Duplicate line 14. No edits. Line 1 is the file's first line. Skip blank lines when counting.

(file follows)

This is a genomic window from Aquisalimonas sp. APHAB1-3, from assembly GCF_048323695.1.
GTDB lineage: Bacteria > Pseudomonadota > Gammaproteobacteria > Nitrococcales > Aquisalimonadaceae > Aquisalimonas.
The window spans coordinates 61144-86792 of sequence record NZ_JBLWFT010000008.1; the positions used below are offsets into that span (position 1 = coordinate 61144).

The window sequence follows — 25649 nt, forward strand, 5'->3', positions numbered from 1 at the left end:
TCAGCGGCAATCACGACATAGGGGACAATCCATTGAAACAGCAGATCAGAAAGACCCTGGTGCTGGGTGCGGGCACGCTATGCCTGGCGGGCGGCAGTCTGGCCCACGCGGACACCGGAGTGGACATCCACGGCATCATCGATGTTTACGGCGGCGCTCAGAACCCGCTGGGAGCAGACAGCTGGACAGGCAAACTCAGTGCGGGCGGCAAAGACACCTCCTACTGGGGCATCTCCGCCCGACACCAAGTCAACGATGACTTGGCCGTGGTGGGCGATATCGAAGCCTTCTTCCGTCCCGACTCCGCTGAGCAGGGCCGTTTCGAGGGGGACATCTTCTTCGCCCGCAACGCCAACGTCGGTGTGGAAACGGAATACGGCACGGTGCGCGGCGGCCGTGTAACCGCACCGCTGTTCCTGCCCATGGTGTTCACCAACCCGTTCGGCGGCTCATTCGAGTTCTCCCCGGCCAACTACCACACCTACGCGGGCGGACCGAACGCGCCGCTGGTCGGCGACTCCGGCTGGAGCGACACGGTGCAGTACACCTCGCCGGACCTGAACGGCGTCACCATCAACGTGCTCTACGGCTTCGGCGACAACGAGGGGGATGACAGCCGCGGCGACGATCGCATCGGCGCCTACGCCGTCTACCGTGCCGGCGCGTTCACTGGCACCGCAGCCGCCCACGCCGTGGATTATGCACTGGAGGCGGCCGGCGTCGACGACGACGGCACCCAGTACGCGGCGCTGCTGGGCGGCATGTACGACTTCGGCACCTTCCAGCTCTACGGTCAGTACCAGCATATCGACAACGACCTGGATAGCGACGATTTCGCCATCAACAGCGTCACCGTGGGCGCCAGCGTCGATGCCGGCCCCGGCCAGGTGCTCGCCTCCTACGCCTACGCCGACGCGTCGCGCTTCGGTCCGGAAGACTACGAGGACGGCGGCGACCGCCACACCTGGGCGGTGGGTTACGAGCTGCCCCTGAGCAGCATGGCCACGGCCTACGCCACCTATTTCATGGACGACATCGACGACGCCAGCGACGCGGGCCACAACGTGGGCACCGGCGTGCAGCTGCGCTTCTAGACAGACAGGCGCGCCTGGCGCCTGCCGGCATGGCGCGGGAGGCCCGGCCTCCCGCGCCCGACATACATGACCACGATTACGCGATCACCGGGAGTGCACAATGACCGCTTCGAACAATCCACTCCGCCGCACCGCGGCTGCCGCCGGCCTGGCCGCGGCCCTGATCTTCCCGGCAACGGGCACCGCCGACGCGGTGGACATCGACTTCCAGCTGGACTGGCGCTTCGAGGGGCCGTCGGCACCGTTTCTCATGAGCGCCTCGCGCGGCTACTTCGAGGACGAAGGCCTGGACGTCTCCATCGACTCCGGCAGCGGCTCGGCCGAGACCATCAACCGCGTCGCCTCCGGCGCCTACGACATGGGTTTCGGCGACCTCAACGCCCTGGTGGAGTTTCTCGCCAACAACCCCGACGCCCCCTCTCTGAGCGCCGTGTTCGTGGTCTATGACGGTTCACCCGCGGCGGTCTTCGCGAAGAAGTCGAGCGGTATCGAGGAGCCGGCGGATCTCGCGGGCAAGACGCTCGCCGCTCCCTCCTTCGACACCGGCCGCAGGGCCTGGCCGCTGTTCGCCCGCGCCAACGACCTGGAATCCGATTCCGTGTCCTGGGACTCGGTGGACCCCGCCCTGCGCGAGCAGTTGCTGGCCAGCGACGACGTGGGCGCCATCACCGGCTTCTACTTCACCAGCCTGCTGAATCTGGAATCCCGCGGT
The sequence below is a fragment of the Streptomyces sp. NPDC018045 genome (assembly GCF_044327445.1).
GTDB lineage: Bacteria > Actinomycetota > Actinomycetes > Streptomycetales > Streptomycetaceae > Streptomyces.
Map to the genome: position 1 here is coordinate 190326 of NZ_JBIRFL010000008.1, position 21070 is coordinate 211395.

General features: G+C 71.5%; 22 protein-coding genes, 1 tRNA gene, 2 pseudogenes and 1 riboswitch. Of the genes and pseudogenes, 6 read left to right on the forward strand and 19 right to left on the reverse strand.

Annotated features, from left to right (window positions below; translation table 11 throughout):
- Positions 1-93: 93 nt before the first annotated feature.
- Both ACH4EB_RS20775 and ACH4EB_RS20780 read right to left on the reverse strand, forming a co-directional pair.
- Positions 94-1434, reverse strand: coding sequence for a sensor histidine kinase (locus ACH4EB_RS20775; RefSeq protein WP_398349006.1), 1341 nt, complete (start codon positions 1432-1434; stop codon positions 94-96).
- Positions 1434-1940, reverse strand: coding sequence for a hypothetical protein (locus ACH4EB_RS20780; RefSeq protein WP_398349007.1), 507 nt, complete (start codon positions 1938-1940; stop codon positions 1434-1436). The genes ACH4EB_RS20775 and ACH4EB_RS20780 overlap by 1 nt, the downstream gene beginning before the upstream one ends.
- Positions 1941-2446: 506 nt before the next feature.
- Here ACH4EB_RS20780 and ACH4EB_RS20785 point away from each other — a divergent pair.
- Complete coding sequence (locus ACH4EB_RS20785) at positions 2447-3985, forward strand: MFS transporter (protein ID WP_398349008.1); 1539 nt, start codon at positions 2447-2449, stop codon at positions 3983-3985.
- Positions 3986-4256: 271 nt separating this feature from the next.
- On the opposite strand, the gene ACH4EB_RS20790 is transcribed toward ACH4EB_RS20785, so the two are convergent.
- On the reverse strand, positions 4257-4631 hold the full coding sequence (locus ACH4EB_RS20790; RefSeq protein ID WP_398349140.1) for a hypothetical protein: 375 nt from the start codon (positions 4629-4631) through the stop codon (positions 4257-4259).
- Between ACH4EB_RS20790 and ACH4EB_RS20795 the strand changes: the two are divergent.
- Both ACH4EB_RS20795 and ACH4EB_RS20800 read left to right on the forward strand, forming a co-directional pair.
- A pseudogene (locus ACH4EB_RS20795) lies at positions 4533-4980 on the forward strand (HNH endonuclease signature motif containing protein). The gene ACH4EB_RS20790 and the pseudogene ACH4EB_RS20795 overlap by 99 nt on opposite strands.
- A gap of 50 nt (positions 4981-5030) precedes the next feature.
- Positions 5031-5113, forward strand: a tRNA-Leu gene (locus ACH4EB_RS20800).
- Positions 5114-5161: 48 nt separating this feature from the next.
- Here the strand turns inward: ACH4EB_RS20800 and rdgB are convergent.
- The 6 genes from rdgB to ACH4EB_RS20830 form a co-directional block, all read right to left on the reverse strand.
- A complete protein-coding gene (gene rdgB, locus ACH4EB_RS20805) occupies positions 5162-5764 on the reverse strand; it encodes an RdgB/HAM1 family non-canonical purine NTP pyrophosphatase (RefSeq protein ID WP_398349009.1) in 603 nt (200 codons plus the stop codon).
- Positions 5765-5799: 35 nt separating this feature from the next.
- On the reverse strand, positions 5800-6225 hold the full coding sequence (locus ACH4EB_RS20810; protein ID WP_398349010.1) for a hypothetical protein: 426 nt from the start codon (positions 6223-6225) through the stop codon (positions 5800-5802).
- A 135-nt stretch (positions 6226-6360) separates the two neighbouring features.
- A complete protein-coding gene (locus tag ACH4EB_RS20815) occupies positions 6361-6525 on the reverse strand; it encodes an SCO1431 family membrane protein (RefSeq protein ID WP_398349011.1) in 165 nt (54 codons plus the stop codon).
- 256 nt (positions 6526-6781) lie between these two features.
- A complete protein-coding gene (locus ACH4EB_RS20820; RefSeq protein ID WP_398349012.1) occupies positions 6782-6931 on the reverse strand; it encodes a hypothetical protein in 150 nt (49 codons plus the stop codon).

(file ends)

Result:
- Positions 1434-1940, reverse strand: coding sequence for a hypothetical protein (locus ACH4EB_RS20780; RefSeq protein WP_398349007.1), 507 nt, complete (start codon positions 1938-1940; stop codon positions 1434-1436). The genes ACH4EB_RS20775 and ACH4EB_RS20780 overlap by 1 nt, the downstream gene beginning before the upstream one ends.